Jayant Sinha was a management consultant in India for McKinsey & Company in the mid-2000s when he observed first-hand what seemed to be an extraordinary imbalance of wealth in his native country. He determined it was having a negative effect on India’s economic future.
Sinha, who holds an MBA from Harvard University, later furthered his research as a hedge fund investor in India for Courage Capital Management. “I compared the net worth of India’s billionaires versus national GDP,” he said. “It was the first time it had been done.”
He discovered that India’s billionaires’ aggregate wealth equaled 31 percent of its gross domestic product, as compared to the United States, where U.S. billionaires’ wealth was equivalent to just 12 percent of GDP.
From 2008 to 2010, Sinha wrote a series of columns for Outlook India magazine, then co-wrote a couple pieces for London’s Financial Times, describing what he observed through his research as India’s Gilded Age. He called out the nation’s billionaire oligarchs for engaging in what he called crony capitalism. “I compared what happened from 2004 to 2011 in India to the robber baron era in the United States in the late 1800s,” he said.
The comparison resonated. Since then, both Indians and international observers have become more aware of illegal mining, land scams, coal allocations and telecommunication spectrum allocations that have helped a handful of Indian billionaires become even wealthier, thanks to their cozy relationships with government officials.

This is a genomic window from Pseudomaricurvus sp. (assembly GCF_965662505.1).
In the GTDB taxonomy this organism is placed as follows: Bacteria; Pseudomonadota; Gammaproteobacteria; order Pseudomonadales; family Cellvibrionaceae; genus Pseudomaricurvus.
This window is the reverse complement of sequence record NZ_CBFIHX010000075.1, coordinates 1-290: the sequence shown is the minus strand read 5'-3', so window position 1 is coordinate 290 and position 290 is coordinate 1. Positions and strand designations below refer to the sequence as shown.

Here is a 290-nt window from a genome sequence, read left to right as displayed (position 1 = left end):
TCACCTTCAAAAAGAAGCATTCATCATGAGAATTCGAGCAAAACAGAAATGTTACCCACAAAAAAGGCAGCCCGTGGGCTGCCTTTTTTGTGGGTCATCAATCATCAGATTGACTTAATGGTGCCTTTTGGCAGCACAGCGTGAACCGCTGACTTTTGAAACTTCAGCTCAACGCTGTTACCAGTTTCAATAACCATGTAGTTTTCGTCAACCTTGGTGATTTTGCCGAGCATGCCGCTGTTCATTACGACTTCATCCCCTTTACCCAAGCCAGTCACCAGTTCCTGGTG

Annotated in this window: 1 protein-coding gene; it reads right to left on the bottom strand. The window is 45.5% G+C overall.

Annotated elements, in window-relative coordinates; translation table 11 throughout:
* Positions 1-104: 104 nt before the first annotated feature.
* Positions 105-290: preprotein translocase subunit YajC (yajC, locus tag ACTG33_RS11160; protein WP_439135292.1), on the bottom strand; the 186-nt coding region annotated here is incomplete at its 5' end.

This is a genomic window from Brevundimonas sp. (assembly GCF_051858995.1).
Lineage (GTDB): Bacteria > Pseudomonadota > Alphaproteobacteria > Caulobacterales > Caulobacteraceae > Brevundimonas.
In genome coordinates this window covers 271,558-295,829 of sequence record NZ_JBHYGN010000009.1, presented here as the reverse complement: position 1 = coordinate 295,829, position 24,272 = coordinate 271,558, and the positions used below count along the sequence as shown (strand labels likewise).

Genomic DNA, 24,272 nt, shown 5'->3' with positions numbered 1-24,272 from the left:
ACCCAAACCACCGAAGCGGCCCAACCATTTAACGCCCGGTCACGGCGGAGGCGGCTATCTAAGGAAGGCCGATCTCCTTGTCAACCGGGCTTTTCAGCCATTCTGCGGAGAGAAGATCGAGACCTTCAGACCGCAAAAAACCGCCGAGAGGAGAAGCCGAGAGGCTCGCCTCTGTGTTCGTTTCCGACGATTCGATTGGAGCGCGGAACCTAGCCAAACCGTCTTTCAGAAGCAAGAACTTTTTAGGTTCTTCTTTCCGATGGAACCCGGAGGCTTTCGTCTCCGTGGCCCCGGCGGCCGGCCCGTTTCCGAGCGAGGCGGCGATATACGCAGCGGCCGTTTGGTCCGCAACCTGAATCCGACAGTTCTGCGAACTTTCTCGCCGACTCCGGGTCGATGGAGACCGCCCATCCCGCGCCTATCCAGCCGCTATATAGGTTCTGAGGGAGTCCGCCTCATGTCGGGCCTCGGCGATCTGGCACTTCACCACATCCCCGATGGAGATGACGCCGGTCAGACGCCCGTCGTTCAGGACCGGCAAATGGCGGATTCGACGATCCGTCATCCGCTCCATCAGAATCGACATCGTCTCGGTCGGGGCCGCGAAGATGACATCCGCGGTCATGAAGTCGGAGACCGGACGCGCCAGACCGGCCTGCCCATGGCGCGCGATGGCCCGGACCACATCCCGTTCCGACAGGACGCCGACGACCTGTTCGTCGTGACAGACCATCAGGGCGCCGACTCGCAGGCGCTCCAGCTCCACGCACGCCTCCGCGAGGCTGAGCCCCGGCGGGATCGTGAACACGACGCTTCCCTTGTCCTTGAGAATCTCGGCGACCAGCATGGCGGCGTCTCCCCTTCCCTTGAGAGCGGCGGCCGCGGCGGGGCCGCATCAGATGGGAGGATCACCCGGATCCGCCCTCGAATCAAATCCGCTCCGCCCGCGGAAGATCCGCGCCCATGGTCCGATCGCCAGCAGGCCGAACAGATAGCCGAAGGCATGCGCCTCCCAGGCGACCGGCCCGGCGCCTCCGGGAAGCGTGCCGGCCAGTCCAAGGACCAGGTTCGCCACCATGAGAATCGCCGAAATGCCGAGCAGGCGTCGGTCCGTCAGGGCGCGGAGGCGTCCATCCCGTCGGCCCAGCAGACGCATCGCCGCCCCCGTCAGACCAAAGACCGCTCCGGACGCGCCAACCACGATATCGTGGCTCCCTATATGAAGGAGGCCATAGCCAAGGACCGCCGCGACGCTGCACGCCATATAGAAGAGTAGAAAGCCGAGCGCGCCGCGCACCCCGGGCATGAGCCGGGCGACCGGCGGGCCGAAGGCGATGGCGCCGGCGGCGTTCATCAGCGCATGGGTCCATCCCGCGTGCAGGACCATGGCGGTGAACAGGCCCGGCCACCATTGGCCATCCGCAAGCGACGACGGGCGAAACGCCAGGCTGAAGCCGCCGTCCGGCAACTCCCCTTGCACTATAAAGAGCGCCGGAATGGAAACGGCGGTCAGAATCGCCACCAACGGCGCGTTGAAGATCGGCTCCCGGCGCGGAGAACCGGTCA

Eventually, thanks to a high-profile squabble between Mukesh and Anil Ambani — billionaire brothers who preside over India’s leading oil and gas concerns and its top telecom and financial services companies, respectively — the international image of India’s hedonistic, wealth-laden ruling class was solidified.
The spat was over the division of Reliance Industries , the conglomerate founded by their late father, Dhirubhai Ambani.
The world's first 10-figure residence
In 2010, when Mukesh Ambani, India’s richest individual, unveiled his $1 billion, 27-story home in Mumbai — the world’s first 10-figure residence — it served as a fitting cap to India’s robber-baron bubble. Indeed, Forbes reported in early 2012 that the number of Indian billionaires dropped from 55 the previous year to 48, with a net worth of $246.5 billion.
Included in those ranks are steel titan Lakshmi Mittal, the second-wealthiest Indian; and Azim Premji, chairman of Wipro , a multinational IT corporation, who is No. 3 on the list.
Jayant Sinha says publicity has impacted efforts to reform some of the governmental policies that permit India’s oligarchs to profit from natural resources technically owned by the Indian people. “The middle class and voting population has been roused against this kind of behavior,” he said. He cited, for example, the emergence of grass-roots organization India Against Corruption.
He also said India’s Supreme Court and Comptroller General have become “much more active” in putting in place laws to prevent some of these practices.